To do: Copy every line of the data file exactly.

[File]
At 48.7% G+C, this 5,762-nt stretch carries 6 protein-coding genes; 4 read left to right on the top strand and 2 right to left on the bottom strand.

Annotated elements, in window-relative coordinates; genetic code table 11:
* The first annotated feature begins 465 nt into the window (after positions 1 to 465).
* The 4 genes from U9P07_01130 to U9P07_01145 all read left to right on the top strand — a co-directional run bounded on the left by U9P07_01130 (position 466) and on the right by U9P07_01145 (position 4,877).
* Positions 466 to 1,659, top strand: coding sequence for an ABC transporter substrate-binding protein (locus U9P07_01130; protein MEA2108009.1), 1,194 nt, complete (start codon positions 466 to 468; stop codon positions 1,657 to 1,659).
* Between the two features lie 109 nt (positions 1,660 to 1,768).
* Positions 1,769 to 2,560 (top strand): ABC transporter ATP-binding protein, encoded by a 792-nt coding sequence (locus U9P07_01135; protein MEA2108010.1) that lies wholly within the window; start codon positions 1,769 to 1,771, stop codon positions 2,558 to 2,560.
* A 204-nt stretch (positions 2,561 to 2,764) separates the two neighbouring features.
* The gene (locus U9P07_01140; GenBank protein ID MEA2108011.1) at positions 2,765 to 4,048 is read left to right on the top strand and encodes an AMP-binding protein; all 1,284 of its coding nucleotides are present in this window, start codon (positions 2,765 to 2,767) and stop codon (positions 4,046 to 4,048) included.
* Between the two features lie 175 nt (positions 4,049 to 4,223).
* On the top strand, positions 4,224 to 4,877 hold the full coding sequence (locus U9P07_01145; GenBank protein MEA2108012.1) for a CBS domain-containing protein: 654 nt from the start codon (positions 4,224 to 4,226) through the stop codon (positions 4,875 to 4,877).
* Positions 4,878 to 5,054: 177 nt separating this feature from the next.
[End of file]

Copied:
At 48.7% G+C, this 5,762-nt stretch carries 6 protein-coding genes; 4 read left to right on the top strand and 2 right to left on the bottom strand.

Annotated elements, in window-relative coordinates; genetic code table 11:
* The first annotated feature begins 465 nt into the window (after positions 1 to 465).
* The 4 genes from U9P07_01130 to U9P07_01145 all read left to right on the top strand — a co-directional run bounded on the left by U9P07_01130 (position 466) and on the right by U9P07_01145 (position 4,877).
* Positions 466 to 1,659, top strand: coding sequence for an ABC transporter substrate-binding protein (locus U9P07_01130; protein MEA2108009.1), 1,194 nt, complete (start codon positions 466 to 468; stop codon positions 1,657 to 1,659).
* Between the two features lie 109 nt (positions 1,660 to 1,768).
* Positions 1,769 to 2,560 (top strand): ABC transporter ATP-binding protein, encoded by a 792-nt coding sequence (locus U9P07_01135; protein MEA2108010.1) that lies wholly within the window; start codon positions 1,769 to 1,771, stop codon positions 2,558 to 2,560.
* A 204-nt stretch (positions 2,561 to 2,764) separates the two neighbouring features.
* The gene (locus U9P07_01140; GenBank protein ID MEA2108011.1) at positions 2,765 to 4,048 is read left to right on the top strand and encodes an AMP-binding protein; all 1,284 of its coding nucleotides are present in this window, start codon (positions 2,765 to 2,767) and stop codon (positions 4,046 to 4,048) included.
* Between the two features lie 175 nt (positions 4,049 to 4,223).
* On the top strand, positions 4,224 to 4,877 hold the full coding sequence (locus U9P07_01145; GenBank protein MEA2108012.1) for a CBS domain-containing protein: 654 nt from the start codon (positions 4,224 to 4,226) through the stop codon (positions 4,875 to 4,877).
* Positions 4,878 to 5,054: 177 nt separating this feature from the next.